But the final, and perhaps most important, piece of learning is that while a butterfly’s wings may eventually produce a tornado, it is the actions of people and the institutions they build – or tear down – that have the most profound effects on our world. Perhaps the solutions to some of today’s most pressing problems lie under the thin soil of the past, waiting, like gems, to be uncovered through the careful analysis of historical data.
About the Research
Bradbury, R. (1952). A Sound of Thunder, in R is for Rocket. New York: Doubleday.
Ho, P. (1962). The Ladder of Success in Imperial China, New York: Columbia University Press pp. 114–16.
Institute of Social Science Survey, Peking University (2015). China Family Panel Studies (CFPS), https://doi.org/10.18170/DVN/45LCSO, Peking University Open Research Data Platform, V39
Ji, Y. (2006). ‘Mingqing kejuzhi de shehui zhenghe gongneng: yi shehui liudong wei shijiao (The function of Keju on social integration in the Ming-Qing period from the perspective of social mobility)’, Shehui (Society), vol. 26(6), pp. 190–214.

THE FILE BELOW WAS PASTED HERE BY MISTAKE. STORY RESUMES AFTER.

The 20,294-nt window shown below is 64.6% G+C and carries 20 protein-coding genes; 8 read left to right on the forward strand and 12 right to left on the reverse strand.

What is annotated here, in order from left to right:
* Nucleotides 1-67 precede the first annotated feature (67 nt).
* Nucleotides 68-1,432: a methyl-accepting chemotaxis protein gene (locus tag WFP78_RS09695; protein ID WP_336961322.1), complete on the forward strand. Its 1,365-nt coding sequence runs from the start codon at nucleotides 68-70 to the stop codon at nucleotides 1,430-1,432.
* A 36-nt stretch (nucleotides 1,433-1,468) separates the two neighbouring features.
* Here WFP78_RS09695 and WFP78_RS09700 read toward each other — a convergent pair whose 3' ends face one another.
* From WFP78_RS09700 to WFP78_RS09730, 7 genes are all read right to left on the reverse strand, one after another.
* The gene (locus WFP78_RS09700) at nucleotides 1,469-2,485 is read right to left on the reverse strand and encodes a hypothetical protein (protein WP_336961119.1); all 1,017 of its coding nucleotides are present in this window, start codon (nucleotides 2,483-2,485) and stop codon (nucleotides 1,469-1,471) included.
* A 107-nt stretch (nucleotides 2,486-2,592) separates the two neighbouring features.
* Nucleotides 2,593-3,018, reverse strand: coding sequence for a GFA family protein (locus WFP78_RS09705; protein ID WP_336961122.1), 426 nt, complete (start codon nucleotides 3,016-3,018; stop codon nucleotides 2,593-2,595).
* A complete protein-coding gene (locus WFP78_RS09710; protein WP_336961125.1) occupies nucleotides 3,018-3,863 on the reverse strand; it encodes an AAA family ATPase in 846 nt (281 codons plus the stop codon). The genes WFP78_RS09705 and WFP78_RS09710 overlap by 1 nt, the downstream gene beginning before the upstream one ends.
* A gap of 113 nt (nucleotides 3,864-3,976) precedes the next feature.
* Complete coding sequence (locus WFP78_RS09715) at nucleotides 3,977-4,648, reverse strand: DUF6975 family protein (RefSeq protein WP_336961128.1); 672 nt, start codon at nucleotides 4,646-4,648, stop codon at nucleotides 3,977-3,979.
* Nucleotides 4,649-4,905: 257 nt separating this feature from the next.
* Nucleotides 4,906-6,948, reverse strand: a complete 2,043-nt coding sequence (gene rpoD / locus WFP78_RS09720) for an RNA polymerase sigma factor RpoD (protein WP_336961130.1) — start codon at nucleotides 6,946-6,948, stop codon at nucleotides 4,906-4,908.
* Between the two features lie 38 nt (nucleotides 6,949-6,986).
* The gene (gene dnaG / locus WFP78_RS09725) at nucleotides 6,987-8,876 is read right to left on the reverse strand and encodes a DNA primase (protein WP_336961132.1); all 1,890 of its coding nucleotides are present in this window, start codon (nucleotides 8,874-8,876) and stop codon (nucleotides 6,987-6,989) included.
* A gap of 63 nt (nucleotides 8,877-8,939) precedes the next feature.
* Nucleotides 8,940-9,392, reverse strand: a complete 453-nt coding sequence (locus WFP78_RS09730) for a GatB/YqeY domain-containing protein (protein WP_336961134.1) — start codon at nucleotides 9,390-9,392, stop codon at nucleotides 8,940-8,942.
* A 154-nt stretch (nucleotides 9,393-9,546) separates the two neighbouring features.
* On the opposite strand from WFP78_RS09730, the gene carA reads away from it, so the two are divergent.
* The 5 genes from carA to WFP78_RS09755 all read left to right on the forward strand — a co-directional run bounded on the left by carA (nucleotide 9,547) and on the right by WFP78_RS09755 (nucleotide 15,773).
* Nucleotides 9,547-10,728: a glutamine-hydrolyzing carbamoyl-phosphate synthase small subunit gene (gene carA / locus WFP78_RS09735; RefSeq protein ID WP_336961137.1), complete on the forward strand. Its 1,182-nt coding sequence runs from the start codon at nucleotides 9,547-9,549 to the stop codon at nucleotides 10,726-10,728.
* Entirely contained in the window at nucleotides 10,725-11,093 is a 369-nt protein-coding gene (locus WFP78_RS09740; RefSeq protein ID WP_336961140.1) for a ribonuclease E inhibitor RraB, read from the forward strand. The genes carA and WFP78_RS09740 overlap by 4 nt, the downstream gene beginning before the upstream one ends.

Keju (Imperial Examination System), Feb. 2008, en.chinaculture.org/library/2008-02/16/content_22184.htm.
Lorenz, E.N. (1993). The Essence of Chaos, U. Washington Press, Seattle (1993), page 134
Miyazaki I. (1976). China’s Examination Hell, Yale University Press, p.121
Shang, Y. (2004). Qingdai Keju Kaoshi Shulu Ji Youguan Zhuzuo (Review of the Civil Exam in Qing China), Tianjin: Bai Hua Wen Yi Chu Ban She.